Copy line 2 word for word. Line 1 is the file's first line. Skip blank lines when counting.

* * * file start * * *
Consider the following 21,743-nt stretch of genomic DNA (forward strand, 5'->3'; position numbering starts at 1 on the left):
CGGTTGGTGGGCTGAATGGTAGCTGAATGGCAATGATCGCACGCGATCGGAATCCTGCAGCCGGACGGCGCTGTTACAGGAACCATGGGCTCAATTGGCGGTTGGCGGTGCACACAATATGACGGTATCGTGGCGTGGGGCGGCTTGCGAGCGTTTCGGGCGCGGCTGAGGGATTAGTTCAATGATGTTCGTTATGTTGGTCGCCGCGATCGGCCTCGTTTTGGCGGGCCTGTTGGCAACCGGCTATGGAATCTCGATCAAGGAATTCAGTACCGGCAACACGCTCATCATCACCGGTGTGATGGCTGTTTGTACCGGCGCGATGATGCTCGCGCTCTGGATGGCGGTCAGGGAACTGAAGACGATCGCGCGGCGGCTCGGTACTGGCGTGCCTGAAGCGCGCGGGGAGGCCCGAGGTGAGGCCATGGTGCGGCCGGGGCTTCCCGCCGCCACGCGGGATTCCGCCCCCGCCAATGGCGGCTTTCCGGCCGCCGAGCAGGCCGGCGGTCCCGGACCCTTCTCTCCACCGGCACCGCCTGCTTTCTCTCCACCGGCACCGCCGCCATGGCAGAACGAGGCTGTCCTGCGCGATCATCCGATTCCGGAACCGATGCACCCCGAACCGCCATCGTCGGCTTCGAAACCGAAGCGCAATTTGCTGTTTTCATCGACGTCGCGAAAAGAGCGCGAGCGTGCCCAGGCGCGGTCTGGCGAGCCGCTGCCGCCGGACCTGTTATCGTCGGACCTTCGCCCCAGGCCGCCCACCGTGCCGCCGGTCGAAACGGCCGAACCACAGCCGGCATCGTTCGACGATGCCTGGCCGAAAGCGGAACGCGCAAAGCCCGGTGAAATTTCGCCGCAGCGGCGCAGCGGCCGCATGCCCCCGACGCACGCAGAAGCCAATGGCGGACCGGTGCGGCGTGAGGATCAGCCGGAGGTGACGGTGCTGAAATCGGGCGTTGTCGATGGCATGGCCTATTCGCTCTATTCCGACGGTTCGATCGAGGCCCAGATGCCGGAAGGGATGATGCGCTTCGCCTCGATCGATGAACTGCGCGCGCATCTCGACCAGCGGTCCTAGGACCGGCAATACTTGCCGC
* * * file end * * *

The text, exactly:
CGGTTGGTGGGCTGAATGGTAGCTGAATGGCAATGATCGCACGCGATCGGAATCCTGCAGCCGGACGGCGCTGTTACAGGAACCATGGGCTCAATTGGCGGTTGGCGGTGCACACAATATGACGGTATCGTGGCGTGGGGCGGCTTGCGAGCGTTTCGGGCGCGGCTGAGGGATTAGTTCAATGATGTTCGTTATGTTGGTCGCCGCGATCGGCCTCGTTTTGGCGGGCCTGTTGGCAACCGGCTATGGAATCTCGATCAAGGAATTCAGTACCGGCAACACGCTCATCATCACCGGTGTGATGGCTGTTTGTACCGGCGCGATGATGCTCGCGCTCTGGATGGCGGTCAGGGAACTGAAGACGATCGCGCGGCGGCTCGGTACTGGCGTGCCTGAAGCGCGCGGGGAGGCCCGAGGTGAGGCCATGGTGCGGCCGGGGCTTCCCGCCGCCACGCGGGATTCCGCCCCCGCCAATGGCGGCTTTCCGGCCGCCGAGCAGGCCGGCGGTCCCGGACCCTTCTCTCCACCGGCACCGCCTGCTTTCTCTCCACCGGCACCGCCGCCATGGCAGAACGAGGCTGTCCTGCGCGATCATCCGATTCCGGAACCGATGCACCCCGAACCGCCATCGTCGGCTTCGAAACCGAAGCGCAATTTGCTGTTTTCATCGACGTCGCGAAAAGAGCGCGAGCGTGCCCAGGCGCGGTCTGGCGAGCCGCTGCCGCCGGACCTGTTATCGTCGGACCTTCGCCCCAGGCCGCCCACCGTGCCGCCGGTCGAAACGGCCGAACCACAGCCGGCATCGTTCGACGATGCCTGGCCGAAAGCGGAACGCGCAAAGCCCGGTGAAATTTCGCCGCAGCGGCGCAGCGGCCGCATGCCCCCGACGCACGCAGAAGCCAATGGCGGACCGGTGCGGCGTGAGGATCAGCCGGAGGTGACGGTGCTGAAATCGGGCGTTGTCGATGGCATGGCCTATTCGCTCTATTCCGACGGTTCGATCGAGGCCCAGATGCCGGAAGGGATGATGCGCTTCGCCTCGATCGATGAACTGCGCGCGCATCTCGACCAGCGGTCCTAGGACCGGCAATACTTGCCGC